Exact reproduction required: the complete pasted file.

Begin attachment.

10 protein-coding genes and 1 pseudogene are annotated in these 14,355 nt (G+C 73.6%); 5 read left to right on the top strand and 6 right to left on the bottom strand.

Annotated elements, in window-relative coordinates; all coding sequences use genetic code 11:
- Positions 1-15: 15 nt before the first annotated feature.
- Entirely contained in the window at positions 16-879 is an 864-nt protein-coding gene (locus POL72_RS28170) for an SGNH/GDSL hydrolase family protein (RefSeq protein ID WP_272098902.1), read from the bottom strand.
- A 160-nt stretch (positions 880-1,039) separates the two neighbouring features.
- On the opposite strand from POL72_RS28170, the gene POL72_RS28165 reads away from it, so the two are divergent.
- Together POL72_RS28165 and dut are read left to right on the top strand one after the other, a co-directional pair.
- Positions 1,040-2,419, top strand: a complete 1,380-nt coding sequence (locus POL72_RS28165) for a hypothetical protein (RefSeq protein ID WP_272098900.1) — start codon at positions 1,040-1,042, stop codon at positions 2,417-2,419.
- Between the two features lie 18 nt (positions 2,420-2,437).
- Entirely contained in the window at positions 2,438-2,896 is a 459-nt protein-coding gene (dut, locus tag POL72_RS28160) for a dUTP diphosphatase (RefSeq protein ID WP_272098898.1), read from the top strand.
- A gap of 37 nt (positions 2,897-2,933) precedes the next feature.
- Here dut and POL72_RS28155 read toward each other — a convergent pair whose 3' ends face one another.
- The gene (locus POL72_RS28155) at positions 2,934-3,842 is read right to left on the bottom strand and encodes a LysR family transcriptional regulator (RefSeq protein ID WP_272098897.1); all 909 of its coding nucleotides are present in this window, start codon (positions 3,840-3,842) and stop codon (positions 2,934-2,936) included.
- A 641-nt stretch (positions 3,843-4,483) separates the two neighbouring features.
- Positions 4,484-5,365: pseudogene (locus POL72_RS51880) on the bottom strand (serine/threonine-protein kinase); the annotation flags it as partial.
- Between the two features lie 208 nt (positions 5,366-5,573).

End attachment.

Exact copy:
10 protein-coding genes and 1 pseudogene are annotated in these 14,355 nt (G+C 73.6%); 5 read left to right on the top strand and 6 right to left on the bottom strand.

Annotated elements, in window-relative coordinates; all coding sequences use genetic code 11:
- Positions 1-15: 15 nt before the first annotated feature.
- Entirely contained in the window at positions 16-879 is an 864-nt protein-coding gene (locus POL72_RS28170) for an SGNH/GDSL hydrolase family protein (RefSeq protein ID WP_272098902.1), read from the bottom strand.
- A 160-nt stretch (positions 880-1,039) separates the two neighbouring features.
- On the opposite strand from POL72_RS28170, the gene POL72_RS28165 reads away from it, so the two are divergent.
- Together POL72_RS28165 and dut are read left to right on the top strand one after the other, a co-directional pair.
- Positions 1,040-2,419, top strand: a complete 1,380-nt coding sequence (locus POL72_RS28165) for a hypothetical protein (RefSeq protein ID WP_272098900.1) — start codon at positions 1,040-1,042, stop codon at positions 2,417-2,419.
- Between the two features lie 18 nt (positions 2,420-2,437).
- Entirely contained in the window at positions 2,438-2,896 is a 459-nt protein-coding gene (dut, locus tag POL72_RS28160) for a dUTP diphosphatase (RefSeq protein ID WP_272098898.1), read from the top strand.
- A gap of 37 nt (positions 2,897-2,933) precedes the next feature.
- Here dut and POL72_RS28155 read toward each other — a convergent pair whose 3' ends face one another.
- The gene (locus POL72_RS28155) at positions 2,934-3,842 is read right to left on the bottom strand and encodes a LysR family transcriptional regulator (RefSeq protein ID WP_272098897.1); all 909 of its coding nucleotides are present in this window, start codon (positions 3,840-3,842) and stop codon (positions 2,934-2,936) included.
- A 641-nt stretch (positions 3,843-4,483) separates the two neighbouring features.
- Positions 4,484-5,365: pseudogene (locus POL72_RS51880) on the bottom strand (serine/threonine-protein kinase); the annotation flags it as partial.
- Between the two features lie 208 nt (positions 5,366-5,573).